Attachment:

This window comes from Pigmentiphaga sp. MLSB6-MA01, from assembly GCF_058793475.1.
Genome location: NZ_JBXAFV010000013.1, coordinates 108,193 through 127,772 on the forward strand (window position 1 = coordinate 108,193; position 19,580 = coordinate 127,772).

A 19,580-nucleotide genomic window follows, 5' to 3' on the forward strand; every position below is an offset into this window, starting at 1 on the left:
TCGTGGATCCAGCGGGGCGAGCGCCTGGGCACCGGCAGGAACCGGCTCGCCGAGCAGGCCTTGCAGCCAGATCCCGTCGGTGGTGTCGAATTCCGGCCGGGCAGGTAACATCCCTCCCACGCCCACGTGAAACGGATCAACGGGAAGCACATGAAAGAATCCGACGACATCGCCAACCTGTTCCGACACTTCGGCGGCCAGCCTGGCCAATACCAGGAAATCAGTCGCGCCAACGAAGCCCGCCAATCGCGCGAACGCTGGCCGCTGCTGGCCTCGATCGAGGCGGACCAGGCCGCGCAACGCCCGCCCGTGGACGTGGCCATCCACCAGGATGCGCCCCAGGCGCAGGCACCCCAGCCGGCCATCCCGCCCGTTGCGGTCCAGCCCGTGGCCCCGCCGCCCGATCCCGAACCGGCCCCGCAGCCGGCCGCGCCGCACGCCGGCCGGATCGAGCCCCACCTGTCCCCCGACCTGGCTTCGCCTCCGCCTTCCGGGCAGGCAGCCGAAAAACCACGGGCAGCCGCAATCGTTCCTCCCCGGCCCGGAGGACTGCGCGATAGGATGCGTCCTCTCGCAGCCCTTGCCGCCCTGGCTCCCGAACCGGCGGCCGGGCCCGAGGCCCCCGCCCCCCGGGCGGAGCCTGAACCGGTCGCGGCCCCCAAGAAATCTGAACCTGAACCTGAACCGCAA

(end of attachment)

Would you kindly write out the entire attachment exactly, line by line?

This window comes from Pigmentiphaga sp. MLSB6-MA01, from assembly GCF_058793475.1.
Genome location: NZ_JBXAFV010000013.1, coordinates 108,193 through 127,772 on the forward strand (window position 1 = coordinate 108,193; position 19,580 = coordinate 127,772).

A 19,580-nucleotide genomic window follows, 5' to 3' on the forward strand; every position below is an offset into this window, starting at 1 on the left:
TCGTGGATCCAGCGGGGCGAGCGCCTGGGCACCGGCAGGAACCGGCTCGCCGAGCAGGCCTTGCAGCCAGATCCCGTCGGTGGTGTCGAATTCCGGCCGGGCAGGTAACATCCCTCCCACGCCCACGTGAAACGGATCAACGGGAAGCACATGAAAGAATCCGACGACATCGCCAACCTGTTCCGACACTTCGGCGGCCAGCCTGGCCAATACCAGGAAATCAGTCGCGCCAACGAAGCCCGCCAATCGCGCGAACGCTGGCCGCTGCTGGCCTCGATCGAGGCGGACCAGGCCGCGCAACGCCCGCCCGTGGACGTGGCCATCCACCAGGATGCGCCCCAGGCGCAGGCACCCCAGCCGGCCATCCCGCCCGTTGCGGTCCAGCCCGTGGCCCCGCCGCCCGATCCCGAACCGGCCCCGCAGCCGGCCGCGCCGCACGCCGGCCGGATCGAGCCCCACCTGTCCCCCGACCTGGCTTCGCCTCCGCCTTCCGGGCAGGCAGCCGAAAAACCACGGGCAGCCGCAATCGTTCCTCCCCGGCCCGGAGGACTGCGCGATAGGATGCGTCCTCTCGCAGCCCTTGCCGCCCTGGCTCCCGAACCGGCGGCCGGGCCCGAGGCCCCCGCCCCCCGGGCGGAGCCTGAACCGGTCGCGGCCCCCAAGAAATCTGAACCTGAACCTGAACCGCAA